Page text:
This is the second article in a series of General Paper revision topics that we have prepared for you at Basecamp.
Living in Singapore, we rarely see truly destitute people. Even our relatively poor segment lives in 1 room HDB flats and receives subsidies from the government every month. As a result, it is easy to forget that there is a group of people living in absolute poverty who are severely deprived of basic human needs such as food, safe drinking water, sanitation facilities, healthcare, shelter and education. Instead of asking themselves, “where should I go for my next meal? Do I prefer chicken rice or nasi lemak”; they ask themselves, “How do I get my next meal? Should I eat scrapes from the dumps or should I sell my children?” To them, survival is a constant concern.
It is heart-breaking to know of such poverty and we might blame their governments for neglecting their people. Although that is true, poverty is more complicated than simply poor governance on the part of third world countries’ governments. It is a multi-faceted issue which we shall examine in detail below.
Causes of poverty
1. Uncontrolled population growth
In 1950, the world’s population was 2.5 billion. Today, it is more than 7 billion. Every additional person needs food, water and energy (and produces more waste and pollution) so everyone’s share of resources gets ratchet down – the poor far more than the rich because population growth is faster in less developed countries.
2. Global warming
Climate change is worsening poverty. Water shortages, extreme weather, deteriorating conditions for food production, and sea-level rise threaten development and trigger humanitarian crises across the globe. The poor also face greater incidence of malnutrition, waterborne diseases and death from rising temperatures.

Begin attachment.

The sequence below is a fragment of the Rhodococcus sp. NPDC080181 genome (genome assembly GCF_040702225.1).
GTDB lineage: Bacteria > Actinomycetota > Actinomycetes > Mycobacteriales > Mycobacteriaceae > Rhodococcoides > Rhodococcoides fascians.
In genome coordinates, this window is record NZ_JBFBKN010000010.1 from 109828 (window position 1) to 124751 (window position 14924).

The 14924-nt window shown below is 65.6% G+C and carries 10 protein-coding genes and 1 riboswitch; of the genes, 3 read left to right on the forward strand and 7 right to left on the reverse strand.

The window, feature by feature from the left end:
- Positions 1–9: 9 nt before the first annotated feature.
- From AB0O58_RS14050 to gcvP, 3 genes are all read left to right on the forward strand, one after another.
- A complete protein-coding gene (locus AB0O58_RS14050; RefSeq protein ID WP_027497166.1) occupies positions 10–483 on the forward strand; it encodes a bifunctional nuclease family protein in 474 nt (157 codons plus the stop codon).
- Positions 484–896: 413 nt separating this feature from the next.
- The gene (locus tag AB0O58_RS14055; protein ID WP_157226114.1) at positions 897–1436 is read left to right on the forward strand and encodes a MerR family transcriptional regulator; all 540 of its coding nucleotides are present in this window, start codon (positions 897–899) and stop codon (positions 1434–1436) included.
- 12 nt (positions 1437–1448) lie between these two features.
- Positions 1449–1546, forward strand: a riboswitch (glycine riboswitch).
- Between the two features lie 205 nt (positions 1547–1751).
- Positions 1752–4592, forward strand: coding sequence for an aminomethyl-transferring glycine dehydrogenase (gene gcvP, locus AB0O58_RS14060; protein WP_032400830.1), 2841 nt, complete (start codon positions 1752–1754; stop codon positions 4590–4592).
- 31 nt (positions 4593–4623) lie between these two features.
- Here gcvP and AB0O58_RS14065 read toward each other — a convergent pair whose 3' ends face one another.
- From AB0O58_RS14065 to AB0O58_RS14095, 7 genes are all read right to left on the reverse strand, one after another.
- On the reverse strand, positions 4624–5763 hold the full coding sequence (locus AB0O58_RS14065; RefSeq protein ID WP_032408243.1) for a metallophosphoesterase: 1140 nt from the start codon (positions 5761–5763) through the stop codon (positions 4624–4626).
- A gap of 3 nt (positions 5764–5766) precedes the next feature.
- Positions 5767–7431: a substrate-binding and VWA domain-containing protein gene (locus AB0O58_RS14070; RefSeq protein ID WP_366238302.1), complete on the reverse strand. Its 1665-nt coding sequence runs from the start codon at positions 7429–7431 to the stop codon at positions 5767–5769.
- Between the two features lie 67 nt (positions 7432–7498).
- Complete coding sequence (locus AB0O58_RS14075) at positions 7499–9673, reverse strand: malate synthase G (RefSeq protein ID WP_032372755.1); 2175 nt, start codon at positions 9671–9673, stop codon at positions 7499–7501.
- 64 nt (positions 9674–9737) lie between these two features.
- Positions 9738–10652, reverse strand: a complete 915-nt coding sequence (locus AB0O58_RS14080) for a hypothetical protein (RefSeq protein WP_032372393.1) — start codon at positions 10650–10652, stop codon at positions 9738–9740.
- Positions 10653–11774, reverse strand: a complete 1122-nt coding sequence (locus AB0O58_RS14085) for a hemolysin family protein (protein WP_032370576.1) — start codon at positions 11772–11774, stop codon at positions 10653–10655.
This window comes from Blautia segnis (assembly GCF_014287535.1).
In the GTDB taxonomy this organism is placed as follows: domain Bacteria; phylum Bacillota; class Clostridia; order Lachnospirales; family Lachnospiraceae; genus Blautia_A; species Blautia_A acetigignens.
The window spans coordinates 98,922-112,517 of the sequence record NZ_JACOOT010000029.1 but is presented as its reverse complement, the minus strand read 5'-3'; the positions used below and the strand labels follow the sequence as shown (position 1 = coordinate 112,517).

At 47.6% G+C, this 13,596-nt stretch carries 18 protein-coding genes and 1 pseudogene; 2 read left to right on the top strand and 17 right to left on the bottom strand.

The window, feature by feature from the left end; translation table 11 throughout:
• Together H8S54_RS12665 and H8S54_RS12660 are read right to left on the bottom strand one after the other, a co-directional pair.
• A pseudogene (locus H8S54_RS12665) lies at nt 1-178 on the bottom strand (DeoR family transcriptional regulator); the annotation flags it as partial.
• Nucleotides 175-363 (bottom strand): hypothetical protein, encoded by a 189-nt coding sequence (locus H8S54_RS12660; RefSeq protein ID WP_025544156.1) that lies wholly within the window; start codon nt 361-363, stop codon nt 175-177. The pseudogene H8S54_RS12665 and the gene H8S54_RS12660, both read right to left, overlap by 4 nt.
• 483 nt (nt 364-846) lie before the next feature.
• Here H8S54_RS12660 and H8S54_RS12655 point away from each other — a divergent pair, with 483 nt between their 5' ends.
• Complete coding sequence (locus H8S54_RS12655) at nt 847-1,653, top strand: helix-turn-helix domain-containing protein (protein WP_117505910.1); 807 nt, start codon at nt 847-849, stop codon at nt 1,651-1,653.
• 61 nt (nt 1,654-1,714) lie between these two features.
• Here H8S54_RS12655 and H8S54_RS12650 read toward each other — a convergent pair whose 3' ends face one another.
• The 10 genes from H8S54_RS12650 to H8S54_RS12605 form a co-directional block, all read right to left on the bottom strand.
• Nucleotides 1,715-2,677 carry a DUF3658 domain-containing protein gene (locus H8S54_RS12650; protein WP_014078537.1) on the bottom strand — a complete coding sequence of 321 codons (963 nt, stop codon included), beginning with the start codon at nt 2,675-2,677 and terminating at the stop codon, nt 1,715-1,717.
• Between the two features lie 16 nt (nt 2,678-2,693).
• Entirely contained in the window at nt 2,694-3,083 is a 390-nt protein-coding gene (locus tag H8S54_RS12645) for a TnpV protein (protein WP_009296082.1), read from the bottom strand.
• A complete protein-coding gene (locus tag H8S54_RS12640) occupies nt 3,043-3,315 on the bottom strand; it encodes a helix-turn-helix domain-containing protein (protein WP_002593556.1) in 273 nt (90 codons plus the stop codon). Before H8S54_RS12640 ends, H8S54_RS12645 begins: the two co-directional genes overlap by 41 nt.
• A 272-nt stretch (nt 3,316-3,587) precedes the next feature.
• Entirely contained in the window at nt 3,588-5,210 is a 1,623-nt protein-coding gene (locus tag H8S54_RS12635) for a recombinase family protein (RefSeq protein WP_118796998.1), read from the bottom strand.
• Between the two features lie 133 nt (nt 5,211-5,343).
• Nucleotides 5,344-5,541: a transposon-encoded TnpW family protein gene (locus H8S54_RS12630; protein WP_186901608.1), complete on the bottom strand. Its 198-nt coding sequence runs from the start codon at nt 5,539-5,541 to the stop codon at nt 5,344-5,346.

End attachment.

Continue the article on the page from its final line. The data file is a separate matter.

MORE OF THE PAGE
Just this year, four-fifths of the crops in Ethiopia failed as a result of the worst drought in decades. This left more than 10 million people in need of food aid.
3. Poverty trap
Hunger and malnutrition, the lack of robust health care systems and social protection, and unstable political climate compound one another and contribute to the destitution of people in the developing world.
A healthy workforce is important for economic growth. In Sub-Saharan Africa, lack of healthcare is at crisis level and many are unable to afford the expensive drugs made by large pharmaceutical firms. As a result, deaths from treatable diseases such as diarrhoea, pneumonia, malaria, HIV-AIDS and even measles are widespread there.
80% of people in the world today – typically the poorest, most vulnerable and food-insecure—have no access to social protection. For this reason, when disaster strikes, it has a more dramatic effect on the lives and livelihoods of poor people.
Over 60% of Sub-Saharan Africa’s population is under the age of 24 with few economic prospects and this has increased the risk of civil conflict and unrest. This deters foreign direct investments. likewise, Rwanda’s president Paul Kagame also mentioned that poverty was a contributing factor to the Rwandan genocide.
4. Poor governance
Governance in many less developed countries is marked by inefficiency and corruption. For instance, the African Union estimates that corruption costs African nations $150 billion a year. To do business in Cameroon, a potential investor has to wait 426 days to perform 15 procedures to gain a business license. This explains why no head of state won the Ibrahim Prize for Achievement in African Leadership, a prize recognising good governance in Africa, in 2012, 2013 and 2015.
Poverty may seem like a hopeless case given how deep-rooted and widespread it is. And we may feel dwarfed by all the suffering and death that is occurring. However, it is often in the darkest nights that the light of compassion shines the brightest. Will we be that light?